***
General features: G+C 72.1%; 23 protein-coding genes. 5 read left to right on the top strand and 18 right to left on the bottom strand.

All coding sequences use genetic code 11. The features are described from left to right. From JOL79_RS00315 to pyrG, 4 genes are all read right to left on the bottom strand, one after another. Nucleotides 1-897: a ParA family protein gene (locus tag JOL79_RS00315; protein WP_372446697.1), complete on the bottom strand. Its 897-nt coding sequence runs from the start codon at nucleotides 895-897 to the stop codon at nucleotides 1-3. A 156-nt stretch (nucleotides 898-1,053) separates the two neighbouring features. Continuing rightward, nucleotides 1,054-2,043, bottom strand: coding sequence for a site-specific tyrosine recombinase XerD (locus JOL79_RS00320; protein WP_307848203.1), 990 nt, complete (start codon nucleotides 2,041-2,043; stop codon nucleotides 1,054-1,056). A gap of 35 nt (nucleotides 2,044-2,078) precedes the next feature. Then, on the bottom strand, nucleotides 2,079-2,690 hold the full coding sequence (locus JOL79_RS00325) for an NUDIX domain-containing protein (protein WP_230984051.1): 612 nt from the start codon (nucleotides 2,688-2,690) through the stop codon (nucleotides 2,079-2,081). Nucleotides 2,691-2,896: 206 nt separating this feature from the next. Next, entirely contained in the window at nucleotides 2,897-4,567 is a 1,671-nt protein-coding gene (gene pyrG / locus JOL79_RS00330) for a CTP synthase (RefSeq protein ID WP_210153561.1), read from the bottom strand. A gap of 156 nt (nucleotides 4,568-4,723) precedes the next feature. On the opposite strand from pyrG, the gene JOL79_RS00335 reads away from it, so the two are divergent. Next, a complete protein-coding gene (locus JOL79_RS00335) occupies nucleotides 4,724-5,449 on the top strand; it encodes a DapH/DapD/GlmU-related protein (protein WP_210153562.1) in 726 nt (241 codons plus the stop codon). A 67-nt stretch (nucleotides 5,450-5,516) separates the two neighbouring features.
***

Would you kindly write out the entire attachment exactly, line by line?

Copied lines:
General features: G+C 72.1%; 23 protein-coding genes. 5 read left to right on the top strand and 18 right to left on the bottom strand.

All coding sequences use genetic code 11. The features are described from left to right. From JOL79_RS00315 to pyrG, 4 genes are all read right to left on the bottom strand, one after another. Nucleotides 1-897: a ParA family protein gene (locus tag JOL79_RS00315; protein WP_372446697.1), complete on the bottom strand. Its 897-nt coding sequence runs from the start codon at nucleotides 895-897 to the stop codon at nucleotides 1-3. A 156-nt stretch (nucleotides 898-1,053) separates the two neighbouring features. Continuing rightward, nucleotides 1,054-2,043, bottom strand: coding sequence for a site-specific tyrosine recombinase XerD (locus JOL79_RS00320; protein WP_307848203.1), 990 nt, complete (start codon nucleotides 2,041-2,043; stop codon nucleotides 1,054-1,056). A gap of 35 nt (nucleotides 2,044-2,078) precedes the next feature. Then, on the bottom strand, nucleotides 2,079-2,690 hold the full coding sequence (locus JOL79_RS00325) for an NUDIX domain-containing protein (protein WP_230984051.1): 612 nt from the start codon (nucleotides 2,688-2,690) through the stop codon (nucleotides 2,079-2,081). Nucleotides 2,691-2,896: 206 nt separating this feature from the next. Next, entirely contained in the window at nucleotides 2,897-4,567 is a 1,671-nt protein-coding gene (gene pyrG / locus JOL79_RS00330) for a CTP synthase (RefSeq protein ID WP_210153561.1), read from the bottom strand. A gap of 156 nt (nucleotides 4,568-4,723) precedes the next feature. On the opposite strand from pyrG, the gene JOL79_RS00335 reads away from it, so the two are divergent. Next, a complete protein-coding gene (locus JOL79_RS00335) occupies nucleotides 4,724-5,449 on the top strand; it encodes a DapH/DapD/GlmU-related protein (protein WP_210153562.1) in 726 nt (241 codons plus the stop codon). A 67-nt stretch (nucleotides 5,450-5,516) separates the two neighbouring features.